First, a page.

The China-Russia strategic partnership has advanced recently and should reach new heights in the future, Russian experts say.
This year, Russia and China witnessed intensive bilateral political communication and multi-layer cooperation, said Sergei Sanakoyev, head of the Russia-China Center for Trade and Economic Cooperation.
Russian President Vladimir Putin visited China in June, during which leaders of the two countries laid out the blueprint for bilateral relations for the next decade.
Chinese Vice Premier Li Keqiang’s visit to Russia in spring elevated bilateral cooperation to a higher level.
In September, Chinese President Hu Jintao participated in the Asia-Pacific Economic Cooperation (APEC) summit in Russia’s Far Eastern city of Vladivostok, during which leaders from the two sides vowed to deepen their strategic cooperation.
This week, Chinese Premier Wen Jiabao visits Russia and attends the 17th regular meeting between the Chinese and Russian heads of government in Moscow.
The visit is expected to enhance bilateral relations and facilitate cooperation, experts say.
An efficient mechanism of high level political contacts also facilitated pragmatic economic and trade cooperation between the two countries, experts said, adding bilateral trade had grown remarkably this year.
Russia and China need to increase the share of machinery, high-technology, and innovative production with high added value in their future economic cooperation, according to local experts.
“On one hand, the upstream dynamic is visible, which is a positive sign. On the other hand, the share of the production with high added value remains very little, which we have to work on,” Sanakoyev said.
Besides working closely on bilateral ties, the two countries also jointly addressed major international issues. Alexei Maslov, a scholar at Russian Peoples’ Friendship University, highly praised the coordination between the two partners in the UN Security Council.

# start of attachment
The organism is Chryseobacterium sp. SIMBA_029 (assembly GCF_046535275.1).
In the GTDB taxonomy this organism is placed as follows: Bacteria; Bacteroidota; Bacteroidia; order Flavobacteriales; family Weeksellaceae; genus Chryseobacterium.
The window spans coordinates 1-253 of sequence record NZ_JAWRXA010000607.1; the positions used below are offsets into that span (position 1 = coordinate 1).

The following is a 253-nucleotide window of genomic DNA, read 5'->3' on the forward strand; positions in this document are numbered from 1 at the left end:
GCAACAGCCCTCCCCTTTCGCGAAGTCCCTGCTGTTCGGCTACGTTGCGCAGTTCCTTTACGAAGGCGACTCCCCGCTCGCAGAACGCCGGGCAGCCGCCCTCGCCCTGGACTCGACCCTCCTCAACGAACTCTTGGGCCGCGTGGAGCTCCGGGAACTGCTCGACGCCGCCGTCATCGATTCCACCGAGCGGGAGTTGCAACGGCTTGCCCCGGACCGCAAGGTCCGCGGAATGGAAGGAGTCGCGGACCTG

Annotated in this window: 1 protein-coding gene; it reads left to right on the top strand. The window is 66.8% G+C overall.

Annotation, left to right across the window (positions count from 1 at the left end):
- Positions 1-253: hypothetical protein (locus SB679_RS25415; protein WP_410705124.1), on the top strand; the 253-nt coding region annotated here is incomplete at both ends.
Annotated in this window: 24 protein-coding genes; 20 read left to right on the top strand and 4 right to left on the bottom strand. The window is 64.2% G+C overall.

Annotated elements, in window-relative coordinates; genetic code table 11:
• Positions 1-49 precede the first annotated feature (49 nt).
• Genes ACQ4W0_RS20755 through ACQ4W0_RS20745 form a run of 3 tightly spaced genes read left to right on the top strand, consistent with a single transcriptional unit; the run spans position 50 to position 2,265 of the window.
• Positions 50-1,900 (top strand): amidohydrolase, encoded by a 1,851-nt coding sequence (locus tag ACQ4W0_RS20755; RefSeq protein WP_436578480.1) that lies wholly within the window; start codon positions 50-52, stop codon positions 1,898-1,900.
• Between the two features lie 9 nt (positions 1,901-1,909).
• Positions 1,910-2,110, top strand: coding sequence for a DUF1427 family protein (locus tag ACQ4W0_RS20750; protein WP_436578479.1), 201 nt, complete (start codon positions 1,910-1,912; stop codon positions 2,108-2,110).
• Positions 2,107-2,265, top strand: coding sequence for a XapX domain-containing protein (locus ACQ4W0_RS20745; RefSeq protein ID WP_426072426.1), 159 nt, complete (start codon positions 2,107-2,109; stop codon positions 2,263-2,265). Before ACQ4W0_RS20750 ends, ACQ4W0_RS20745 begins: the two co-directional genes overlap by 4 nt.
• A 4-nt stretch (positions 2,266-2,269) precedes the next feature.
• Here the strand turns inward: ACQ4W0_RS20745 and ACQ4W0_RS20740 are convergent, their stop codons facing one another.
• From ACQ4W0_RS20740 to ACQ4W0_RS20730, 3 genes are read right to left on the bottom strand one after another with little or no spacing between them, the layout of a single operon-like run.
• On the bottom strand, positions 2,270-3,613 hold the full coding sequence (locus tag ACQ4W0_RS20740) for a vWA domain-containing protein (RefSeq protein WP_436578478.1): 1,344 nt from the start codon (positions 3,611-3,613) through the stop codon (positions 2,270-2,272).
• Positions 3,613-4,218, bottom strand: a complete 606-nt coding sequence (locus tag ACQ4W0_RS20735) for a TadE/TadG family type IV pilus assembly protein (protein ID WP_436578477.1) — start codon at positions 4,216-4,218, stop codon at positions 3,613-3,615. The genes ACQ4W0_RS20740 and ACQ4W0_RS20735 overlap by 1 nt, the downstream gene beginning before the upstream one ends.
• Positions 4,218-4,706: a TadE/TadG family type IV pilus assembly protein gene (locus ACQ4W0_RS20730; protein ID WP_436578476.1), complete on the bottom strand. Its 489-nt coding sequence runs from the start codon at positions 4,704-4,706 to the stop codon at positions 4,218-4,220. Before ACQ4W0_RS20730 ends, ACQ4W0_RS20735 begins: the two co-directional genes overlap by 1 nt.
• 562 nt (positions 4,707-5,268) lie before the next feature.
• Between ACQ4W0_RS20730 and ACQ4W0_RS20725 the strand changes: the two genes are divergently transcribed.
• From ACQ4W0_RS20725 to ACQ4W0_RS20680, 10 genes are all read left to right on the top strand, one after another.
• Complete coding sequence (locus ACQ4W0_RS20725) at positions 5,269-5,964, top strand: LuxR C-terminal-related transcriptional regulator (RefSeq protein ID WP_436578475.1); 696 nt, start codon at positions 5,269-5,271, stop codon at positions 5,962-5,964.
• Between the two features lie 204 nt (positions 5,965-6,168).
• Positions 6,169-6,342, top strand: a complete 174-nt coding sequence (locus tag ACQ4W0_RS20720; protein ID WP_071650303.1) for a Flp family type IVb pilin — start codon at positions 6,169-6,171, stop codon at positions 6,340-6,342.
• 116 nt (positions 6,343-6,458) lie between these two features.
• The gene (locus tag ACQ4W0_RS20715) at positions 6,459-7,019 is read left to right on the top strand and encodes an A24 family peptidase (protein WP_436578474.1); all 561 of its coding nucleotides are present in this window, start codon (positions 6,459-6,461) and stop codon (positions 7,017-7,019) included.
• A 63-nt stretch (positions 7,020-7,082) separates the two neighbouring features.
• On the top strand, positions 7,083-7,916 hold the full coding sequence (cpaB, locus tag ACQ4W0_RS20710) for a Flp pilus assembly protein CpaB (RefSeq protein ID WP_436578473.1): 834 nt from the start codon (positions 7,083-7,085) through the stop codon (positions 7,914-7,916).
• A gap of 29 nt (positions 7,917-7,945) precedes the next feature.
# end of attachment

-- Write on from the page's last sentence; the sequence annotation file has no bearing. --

Meanwhile, China and Russia started to look for new forms of cooperation within the framework of the Shanghai Cooperation Organization (SCO), Maslov said.
Carrying out productive economic and security cooperation, the group has grown into a constructive force and played a major role in geopolitics in the Eurasian region.
“Initially, SCO was rather a loose structure, but now Russia and China have jointly pushed for economic cooperation and rendered the organization a large economic structure,” Maslov said.
Experts also hailed the high level of people-to-people exchanges between the two countries. With the successful Tourism Year of Russia in China this year and Tourism Year of China in Russia to be held in 2013 in Russia, Sanakoyev expected a tourism boom for both sides.
Educational exchanges and scientific research cooperation are also on the rise. “Major success has been achieved in education, where the direct university exchanges have started,” Maslov said, listing joint educational programs in environment science, energy, and IT among others.
To promote mutual understanding of the two peoples, the two governments should strengthen Russian studies in China and Chinese studies in Russia, experts suggest.
According to Fedor Lukyanov, editor in chief of the journal Russia in Global Affairs, the current level of China-Russia relations is “close to optimal.”
With enriched and fruitful cooperation in various fields, there is wide space and huge potential for the China-Russia strategic partnership of coordination, experts say.